Finding the perfect recipe for short lived happiness


It’s not the chocolate Witabex bits, nor is it the Gitanes cigarette kick that just happened, it’s detachment that brings about the dizzy sense of happiness.

The little pleasures life can offer are intensified by our ability and readiness to savor the moment, uninterrupted by life. To enjoy a long night of waking up every few hours to gulp down a few chocolate bits, one needs to come from a place of absolute surrender to Fate, an extremely difficult thing to do when one is used to wanting to be in control of one’s life.

Control is a myth. We control nothing. If one realizes that, one becomes high on life. This feeling gets enhanced with chocolate and cigarettes. The sensation of “high” intensifies when one is detached.

Detachment makes you see life from a bird’s eye view. You start seeing people and places with a different sense of enjoyment. Maybe a little bit of flue and coughing can add to the amounts of serotonin that your mind is producing. You actually veer over the verge of craziness when days like this kick in; craziness in the sense you feel like doing and saying crazy things.

I stood outside watching the pigeons fly over Damascus old city center, most of them were white. I never thought it was possible to watch white flocks of pigeons, but it happened. I smoked my cigarette and asked Allah for guidance: What shall I do with this day? And then I realized, there is no such thing as doing. Just float, take a break, be serotonin.

Detachment, stick around buddy!

Note: In this post I make reference to a pack of ciggies. After writing the smoking series posts in this blog, I quit smoking following orders by my Sheikh. He said cigarettes are the making of Satan, a habit that encourages misguided thoughts, behaviors and ultimately pollutes the body and the heart. In the Naqshbandi Path, smoking is prohibited to followers and believers.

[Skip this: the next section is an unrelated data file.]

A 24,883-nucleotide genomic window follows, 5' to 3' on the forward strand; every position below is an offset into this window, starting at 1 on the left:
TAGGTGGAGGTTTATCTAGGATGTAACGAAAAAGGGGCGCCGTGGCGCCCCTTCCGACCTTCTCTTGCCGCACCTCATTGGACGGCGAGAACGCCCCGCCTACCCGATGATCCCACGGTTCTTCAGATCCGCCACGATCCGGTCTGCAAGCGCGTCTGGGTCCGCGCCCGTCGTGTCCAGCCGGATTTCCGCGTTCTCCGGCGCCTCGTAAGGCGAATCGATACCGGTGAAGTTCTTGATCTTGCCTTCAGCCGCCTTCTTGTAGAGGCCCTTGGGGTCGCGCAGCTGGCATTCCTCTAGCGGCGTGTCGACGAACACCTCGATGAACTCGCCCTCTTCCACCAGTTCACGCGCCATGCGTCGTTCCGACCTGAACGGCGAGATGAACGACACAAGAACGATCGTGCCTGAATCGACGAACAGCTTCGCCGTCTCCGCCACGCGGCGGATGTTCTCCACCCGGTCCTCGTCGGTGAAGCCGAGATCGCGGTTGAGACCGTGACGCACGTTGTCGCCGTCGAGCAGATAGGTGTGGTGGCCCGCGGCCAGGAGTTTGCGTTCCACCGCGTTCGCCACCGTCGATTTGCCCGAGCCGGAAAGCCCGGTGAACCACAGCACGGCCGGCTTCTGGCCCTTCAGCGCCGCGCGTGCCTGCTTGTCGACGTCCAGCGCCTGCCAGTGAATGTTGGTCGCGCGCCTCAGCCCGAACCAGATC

About 50% Syrian

What is identity? I was raised Arab (of varying origins), with a Syrian mother, and Moroccan, Lebanese and Tunisian great grandfathers and grandmothers. I always felt 50% Syrian, and this percentage mattered to me more than anything else. Love of my life, my late Sufi grandmother, is Syrian... all her bedtime stories were about her life in Damascus. Damascus is where the heart dwells.
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2 Responses to Finding the perfect recipe for short lived happiness

  1. Yaak says:

    A poem by Thai monk Buddhadasa Bhikkhu that you may like to read:

    Like clinging? Well, be careful, it will bite!
    By foolishness grabbing hold, craving arises
    And attachment strangles consciousness.
    In a flash we are crazy without warning.

    Cling to anything and that very thing bites:
    Food, fun, or fame, anything whether ugly or sweet,
    Even children, wives, husband, and other loved ones,
    Good or evil, virtue or vice, you ought to know.

    Even the flavor of joy most delicious to the mind
    On the most exquisite level, as soon as it’s clung to
    Suddenly changes into a monster turning on you
    To gobble up that happiness – so don’t be a fool!

  2. 50% Syrian says:

    Attachment does strangle consciousness. Amen to that

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